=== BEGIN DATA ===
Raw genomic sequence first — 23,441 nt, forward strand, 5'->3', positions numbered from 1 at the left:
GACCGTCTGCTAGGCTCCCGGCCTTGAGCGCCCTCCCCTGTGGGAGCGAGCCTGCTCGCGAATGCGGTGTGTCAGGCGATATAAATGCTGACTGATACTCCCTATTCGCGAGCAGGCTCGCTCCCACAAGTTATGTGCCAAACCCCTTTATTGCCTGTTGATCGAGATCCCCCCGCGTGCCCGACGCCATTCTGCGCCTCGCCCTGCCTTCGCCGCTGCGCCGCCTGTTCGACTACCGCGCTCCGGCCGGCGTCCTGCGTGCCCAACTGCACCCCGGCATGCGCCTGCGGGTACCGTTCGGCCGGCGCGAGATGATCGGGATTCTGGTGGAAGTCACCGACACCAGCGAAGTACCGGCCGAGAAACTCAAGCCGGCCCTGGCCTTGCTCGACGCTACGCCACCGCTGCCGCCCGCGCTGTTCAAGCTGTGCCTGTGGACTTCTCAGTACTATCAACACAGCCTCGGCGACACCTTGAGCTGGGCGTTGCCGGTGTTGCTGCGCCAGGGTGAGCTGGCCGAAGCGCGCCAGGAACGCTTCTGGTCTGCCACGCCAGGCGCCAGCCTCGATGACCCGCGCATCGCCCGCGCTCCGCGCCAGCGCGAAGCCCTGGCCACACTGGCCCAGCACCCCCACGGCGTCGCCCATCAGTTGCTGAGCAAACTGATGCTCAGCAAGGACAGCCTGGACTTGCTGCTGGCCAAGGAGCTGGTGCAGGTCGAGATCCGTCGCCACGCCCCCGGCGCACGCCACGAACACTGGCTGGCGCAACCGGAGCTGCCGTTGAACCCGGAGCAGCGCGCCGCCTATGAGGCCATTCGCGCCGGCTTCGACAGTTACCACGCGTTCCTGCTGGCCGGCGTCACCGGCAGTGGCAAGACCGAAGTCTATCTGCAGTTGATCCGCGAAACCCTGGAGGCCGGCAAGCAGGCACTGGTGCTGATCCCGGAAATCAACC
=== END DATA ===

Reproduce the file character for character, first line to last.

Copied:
Raw genomic sequence first — 23,441 nt, forward strand, 5'->3', positions numbered from 1 at the left:
GACCGTCTGCTAGGCTCCCGGCCTTGAGCGCCCTCCCCTGTGGGAGCGAGCCTGCTCGCGAATGCGGTGTGTCAGGCGATATAAATGCTGACTGATACTCCCTATTCGCGAGCAGGCTCGCTCCCACAAGTTATGTGCCAAACCCCTTTATTGCCTGTTGATCGAGATCCCCCCGCGTGCCCGACGCCATTCTGCGCCTCGCCCTGCCTTCGCCGCTGCGCCGCCTGTTCGACTACCGCGCTCCGGCCGGCGTCCTGCGTGCCCAACTGCACCCCGGCATGCGCCTGCGGGTACCGTTCGGCCGGCGCGAGATGATCGGGATTCTGGTGGAAGTCACCGACACCAGCGAAGTACCGGCCGAGAAACTCAAGCCGGCCCTGGCCTTGCTCGACGCTACGCCACCGCTGCCGCCCGCGCTGTTCAAGCTGTGCCTGTGGACTTCTCAGTACTATCAACACAGCCTCGGCGACACCTTGAGCTGGGCGTTGCCGGTGTTGCTGCGCCAGGGTGAGCTGGCCGAAGCGCGCCAGGAACGCTTCTGGTCTGCCACGCCAGGCGCCAGCCTCGATGACCCGCGCATCGCCCGCGCTCCGCGCCAGCGCGAAGCCCTGGCCACACTGGCCCAGCACCCCCACGGCGTCGCCCATCAGTTGCTGAGCAAACTGATGCTCAGCAAGGACAGCCTGGACTTGCTGCTGGCCAAGGAGCTGGTGCAGGTCGAGATCCGTCGCCACGCCCCCGGCGCACGCCACGAACACTGGCTGGCGCAACCGGAGCTGCCGTTGAACCCGGAGCAGCGCGCCGCCTATGAGGCCATTCGCGCCGGCTTCGACAGTTACCACGCGTTCCTGCTGGCCGGCGTCACCGGCAGTGGCAAGACCGAAGTCTATCTGCAGTTGATCCGCGAAACCCTGGAGGCCGGCAAGCAGGCACTGGTGCTGATCCCGGAAATCAACC